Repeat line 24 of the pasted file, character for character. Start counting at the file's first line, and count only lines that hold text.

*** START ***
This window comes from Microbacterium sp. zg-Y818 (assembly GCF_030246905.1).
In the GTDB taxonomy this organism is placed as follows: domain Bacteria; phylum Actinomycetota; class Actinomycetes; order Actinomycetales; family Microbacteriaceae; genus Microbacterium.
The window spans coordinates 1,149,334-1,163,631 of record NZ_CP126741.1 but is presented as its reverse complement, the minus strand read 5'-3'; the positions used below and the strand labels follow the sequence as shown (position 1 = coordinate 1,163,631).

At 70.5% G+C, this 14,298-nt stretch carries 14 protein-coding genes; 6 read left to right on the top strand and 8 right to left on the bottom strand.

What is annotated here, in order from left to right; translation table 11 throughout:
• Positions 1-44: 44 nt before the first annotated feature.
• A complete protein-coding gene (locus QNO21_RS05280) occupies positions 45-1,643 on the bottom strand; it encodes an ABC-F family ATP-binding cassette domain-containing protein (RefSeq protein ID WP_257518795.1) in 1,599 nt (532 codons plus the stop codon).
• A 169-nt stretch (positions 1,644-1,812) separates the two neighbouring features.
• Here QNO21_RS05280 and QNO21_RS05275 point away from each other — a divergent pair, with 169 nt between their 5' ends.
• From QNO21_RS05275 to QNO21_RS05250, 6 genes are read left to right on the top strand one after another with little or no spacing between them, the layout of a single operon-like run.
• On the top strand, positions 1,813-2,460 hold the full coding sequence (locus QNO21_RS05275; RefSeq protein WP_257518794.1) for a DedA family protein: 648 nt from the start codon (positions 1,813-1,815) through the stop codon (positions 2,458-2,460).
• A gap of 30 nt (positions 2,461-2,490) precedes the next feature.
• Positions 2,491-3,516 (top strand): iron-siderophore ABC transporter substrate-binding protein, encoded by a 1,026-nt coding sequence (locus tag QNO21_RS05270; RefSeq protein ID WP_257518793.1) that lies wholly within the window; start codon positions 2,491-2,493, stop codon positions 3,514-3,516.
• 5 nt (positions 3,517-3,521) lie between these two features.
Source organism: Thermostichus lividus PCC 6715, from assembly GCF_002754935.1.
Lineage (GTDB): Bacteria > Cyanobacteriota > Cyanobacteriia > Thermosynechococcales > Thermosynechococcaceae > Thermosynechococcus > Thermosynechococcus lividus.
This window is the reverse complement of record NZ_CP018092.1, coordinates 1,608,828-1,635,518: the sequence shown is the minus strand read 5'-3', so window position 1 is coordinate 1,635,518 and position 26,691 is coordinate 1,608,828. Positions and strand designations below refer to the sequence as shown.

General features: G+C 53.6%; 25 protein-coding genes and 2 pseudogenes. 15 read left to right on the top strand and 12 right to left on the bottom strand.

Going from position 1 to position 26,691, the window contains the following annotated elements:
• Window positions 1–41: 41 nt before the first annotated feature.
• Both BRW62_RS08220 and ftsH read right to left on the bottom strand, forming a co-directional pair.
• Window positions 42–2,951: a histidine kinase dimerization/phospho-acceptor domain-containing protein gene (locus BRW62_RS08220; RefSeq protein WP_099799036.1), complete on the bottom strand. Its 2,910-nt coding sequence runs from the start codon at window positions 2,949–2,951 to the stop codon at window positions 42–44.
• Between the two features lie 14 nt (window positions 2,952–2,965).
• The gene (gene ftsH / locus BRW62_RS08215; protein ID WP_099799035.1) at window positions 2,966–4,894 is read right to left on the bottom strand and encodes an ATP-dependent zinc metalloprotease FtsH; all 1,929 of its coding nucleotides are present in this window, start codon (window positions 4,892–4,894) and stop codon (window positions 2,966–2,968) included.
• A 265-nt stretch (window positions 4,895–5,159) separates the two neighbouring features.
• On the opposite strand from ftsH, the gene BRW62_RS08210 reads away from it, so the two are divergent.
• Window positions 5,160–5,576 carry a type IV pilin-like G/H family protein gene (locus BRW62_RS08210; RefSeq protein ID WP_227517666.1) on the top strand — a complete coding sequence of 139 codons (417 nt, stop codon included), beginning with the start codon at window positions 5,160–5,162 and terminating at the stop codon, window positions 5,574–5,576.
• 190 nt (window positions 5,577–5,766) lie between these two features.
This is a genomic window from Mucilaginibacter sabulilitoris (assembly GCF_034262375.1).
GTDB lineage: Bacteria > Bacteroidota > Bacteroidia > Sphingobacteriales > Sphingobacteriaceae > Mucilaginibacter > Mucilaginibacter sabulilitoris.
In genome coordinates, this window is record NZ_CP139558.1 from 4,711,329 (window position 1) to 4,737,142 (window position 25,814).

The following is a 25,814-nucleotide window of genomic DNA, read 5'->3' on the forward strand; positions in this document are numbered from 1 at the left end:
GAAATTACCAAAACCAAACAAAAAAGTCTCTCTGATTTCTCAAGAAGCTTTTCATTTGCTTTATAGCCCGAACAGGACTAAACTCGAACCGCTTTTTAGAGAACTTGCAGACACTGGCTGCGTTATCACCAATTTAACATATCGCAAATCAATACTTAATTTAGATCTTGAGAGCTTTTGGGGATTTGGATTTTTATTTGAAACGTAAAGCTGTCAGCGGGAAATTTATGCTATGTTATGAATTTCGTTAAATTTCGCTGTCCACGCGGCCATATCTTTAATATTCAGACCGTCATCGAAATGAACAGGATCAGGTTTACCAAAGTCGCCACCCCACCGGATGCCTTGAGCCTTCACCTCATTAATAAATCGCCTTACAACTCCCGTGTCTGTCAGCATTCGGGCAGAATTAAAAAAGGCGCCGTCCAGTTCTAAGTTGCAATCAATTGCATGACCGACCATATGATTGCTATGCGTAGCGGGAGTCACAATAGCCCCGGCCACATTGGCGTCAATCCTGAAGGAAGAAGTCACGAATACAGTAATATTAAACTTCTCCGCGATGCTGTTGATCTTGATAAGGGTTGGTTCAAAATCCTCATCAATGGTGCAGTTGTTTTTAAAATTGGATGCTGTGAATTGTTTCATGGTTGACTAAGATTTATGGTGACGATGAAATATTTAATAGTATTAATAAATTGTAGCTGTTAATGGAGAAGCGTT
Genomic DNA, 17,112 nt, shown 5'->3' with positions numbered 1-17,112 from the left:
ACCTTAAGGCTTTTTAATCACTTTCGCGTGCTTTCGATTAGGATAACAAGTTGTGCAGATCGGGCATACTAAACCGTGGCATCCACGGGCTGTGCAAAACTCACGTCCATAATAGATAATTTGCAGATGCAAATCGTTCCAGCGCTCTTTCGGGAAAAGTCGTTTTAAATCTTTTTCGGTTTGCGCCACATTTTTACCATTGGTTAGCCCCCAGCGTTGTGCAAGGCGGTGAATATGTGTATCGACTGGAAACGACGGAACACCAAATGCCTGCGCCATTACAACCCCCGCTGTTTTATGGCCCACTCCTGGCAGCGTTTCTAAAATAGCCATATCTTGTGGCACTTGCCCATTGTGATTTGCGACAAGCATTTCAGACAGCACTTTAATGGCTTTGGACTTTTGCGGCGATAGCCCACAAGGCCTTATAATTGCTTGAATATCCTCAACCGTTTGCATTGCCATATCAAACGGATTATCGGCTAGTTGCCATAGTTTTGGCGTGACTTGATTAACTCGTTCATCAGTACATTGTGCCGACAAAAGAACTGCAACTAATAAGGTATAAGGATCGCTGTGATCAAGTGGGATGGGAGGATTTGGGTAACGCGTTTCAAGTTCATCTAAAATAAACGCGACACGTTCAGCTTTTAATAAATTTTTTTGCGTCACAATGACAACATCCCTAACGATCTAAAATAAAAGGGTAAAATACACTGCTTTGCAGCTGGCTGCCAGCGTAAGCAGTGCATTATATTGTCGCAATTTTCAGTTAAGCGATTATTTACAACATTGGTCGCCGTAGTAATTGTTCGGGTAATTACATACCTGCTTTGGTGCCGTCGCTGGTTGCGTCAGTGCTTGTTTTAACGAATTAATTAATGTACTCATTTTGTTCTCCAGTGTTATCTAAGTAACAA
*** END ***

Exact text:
• The gene (gene ftsH / locus BRW62_RS08215; protein ID WP_099799035.1) at window positions 2,966–4,894 is read right to left on the bottom strand and encodes an ATP-dependent zinc metalloprotease FtsH; all 1,929 of its coding nucleotides are present in this window, start codon (window positions 4,892–4,894) and stop codon (window positions 2,966–2,968) included.